Responding to a Hong Kong appeal court ruling that partially reinstates the government’s mask ban, Director of Amnesty International Hong Kong Man-Kei Tam said:
“Today’s ruling means Hong Kong’s repressive mask ban is only partially revoked. Authorities will be able to target people for wearing masks in any protest that is not ‘authorized’. In the past few months, we have seen police imposing excessive restrictions on freedom of assembly, cracking down on entirely peaceful protests and declaring them unlawful.
“At a time when the vast majority of Hong Kongers wear masks to prevent the spread of COVID-19, the idea of maintaining this ban is absurd, not to mention a potential threat to public health.
“Today’s ruling also revives the Emergency Regulations Ordinance (ERO), which essentially provides a blank cheque for the government to restrict human rights without any conditions or safeguards.
“The Hong Kong authorities should not use emergency rules as a smokescreen for further tightening restrictions on freedom of expression, whether in times of social unrest or COVID-19. All emergency measures should be with a legitimate aim, with necessary and proportionate restrictions and subject to a time limit.”
Hong Kong’s Court of Appeal today partially overturned an earlier ruling that the ERO and mask ban were unconstitutional, following an appeal by the Hong Kong government. The Court ruled that it is constitutional for police to enforce the mask ban in unauthorized protests.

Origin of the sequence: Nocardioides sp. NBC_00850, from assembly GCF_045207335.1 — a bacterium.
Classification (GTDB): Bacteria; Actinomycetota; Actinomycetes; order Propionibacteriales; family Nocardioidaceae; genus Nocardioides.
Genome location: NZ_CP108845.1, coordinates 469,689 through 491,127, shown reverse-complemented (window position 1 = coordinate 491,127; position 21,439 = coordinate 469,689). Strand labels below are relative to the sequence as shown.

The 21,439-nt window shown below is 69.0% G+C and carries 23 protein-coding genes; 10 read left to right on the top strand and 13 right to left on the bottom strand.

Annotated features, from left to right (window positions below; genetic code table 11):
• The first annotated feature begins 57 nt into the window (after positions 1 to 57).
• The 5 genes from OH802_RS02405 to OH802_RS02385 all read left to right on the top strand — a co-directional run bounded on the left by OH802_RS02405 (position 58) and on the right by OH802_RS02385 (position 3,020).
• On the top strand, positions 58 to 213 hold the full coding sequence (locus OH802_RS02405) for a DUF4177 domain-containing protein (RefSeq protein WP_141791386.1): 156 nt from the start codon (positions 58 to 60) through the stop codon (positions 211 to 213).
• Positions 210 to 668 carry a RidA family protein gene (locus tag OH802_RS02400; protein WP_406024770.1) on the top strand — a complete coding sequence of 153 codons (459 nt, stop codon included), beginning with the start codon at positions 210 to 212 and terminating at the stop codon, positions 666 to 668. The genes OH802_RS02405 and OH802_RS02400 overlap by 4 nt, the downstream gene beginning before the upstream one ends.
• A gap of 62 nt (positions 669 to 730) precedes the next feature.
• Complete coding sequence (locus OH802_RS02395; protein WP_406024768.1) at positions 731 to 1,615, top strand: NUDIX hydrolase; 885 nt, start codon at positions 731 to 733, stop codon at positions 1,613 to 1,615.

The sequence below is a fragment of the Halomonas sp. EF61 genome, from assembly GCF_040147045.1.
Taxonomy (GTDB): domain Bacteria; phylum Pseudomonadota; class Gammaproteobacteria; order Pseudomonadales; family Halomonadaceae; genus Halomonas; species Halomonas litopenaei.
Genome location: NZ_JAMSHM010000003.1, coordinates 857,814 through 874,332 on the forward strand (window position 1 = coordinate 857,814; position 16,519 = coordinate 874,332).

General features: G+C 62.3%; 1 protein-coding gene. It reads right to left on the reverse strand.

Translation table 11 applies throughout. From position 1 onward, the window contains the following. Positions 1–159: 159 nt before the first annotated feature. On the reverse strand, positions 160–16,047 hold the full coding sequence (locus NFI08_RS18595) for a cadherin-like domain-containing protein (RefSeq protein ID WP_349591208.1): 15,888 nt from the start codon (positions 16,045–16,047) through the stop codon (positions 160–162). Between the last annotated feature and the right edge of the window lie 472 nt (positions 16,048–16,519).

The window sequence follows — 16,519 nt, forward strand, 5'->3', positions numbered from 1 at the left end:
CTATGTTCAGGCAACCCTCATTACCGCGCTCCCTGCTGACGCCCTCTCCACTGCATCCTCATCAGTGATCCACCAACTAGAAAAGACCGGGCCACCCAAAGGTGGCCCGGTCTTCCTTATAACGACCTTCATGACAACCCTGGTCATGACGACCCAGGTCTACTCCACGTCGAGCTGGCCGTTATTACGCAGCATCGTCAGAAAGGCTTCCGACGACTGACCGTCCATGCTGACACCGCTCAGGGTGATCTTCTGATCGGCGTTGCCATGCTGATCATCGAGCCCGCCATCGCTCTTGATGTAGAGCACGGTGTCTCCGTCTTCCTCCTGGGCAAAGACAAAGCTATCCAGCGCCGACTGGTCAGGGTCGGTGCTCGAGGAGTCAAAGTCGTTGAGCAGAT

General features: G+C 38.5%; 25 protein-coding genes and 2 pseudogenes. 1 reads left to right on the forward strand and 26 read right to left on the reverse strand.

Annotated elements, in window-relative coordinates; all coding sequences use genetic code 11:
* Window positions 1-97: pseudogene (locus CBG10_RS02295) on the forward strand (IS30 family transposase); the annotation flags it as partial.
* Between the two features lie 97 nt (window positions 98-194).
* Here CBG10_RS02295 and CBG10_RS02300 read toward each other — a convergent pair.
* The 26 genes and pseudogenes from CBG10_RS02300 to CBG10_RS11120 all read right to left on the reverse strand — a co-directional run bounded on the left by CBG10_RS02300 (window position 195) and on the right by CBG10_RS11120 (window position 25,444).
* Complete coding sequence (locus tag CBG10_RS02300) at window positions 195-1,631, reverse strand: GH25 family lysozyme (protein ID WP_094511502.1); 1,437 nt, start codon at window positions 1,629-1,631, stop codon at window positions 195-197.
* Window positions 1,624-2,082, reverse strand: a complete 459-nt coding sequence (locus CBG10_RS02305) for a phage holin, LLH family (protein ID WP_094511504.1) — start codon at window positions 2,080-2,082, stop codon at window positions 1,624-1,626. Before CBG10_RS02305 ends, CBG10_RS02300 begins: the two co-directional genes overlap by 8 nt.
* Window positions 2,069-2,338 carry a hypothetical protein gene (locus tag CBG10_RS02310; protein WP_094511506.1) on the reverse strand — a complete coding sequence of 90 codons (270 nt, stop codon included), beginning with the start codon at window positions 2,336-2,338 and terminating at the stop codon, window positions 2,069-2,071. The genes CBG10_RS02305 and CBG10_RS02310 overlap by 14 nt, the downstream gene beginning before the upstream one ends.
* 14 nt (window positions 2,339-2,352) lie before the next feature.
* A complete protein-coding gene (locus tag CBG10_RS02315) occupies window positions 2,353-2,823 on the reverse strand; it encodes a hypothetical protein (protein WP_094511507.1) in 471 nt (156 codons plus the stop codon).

According to Hong Kong’s Public Order Ordinance, those wishing to organize a protest are required to obtain “a notice of no objection” from the police before an assembly may proceed. The United Nations Human Rights Committee has expressed concern that the application of the Ordinance can facilitate excessive restrictions that are not in line with Hong Kong’s obligations under the ICCPR to respect and protect the rights to freedom of expression, association and peaceful assembly.
In 2019, the Hong Kong police adopted a tougher approach to restricting public assemblies. 47 protests were banned by authorities, but still went ahead – some with mass participation.
The Court also ruled today that the Hong Kong government has the power to issue emergency regulations on the grounds of public danger.
In October 2019, the government announced a sweeping ban on full or partial face-coverings at protests. The mask ban was fast-tracked using the ERO.
In November 2019, Amnesty International Hong Kong expressed concerns over the ERO and the mask ban in its submission to the Hong Kong legislature.
For more details or to arrange an interview contact:
Lucy Scholey, Media Relations, Amnesty International Canada (English branch), 613-853-2142, firstname.lastname@example.org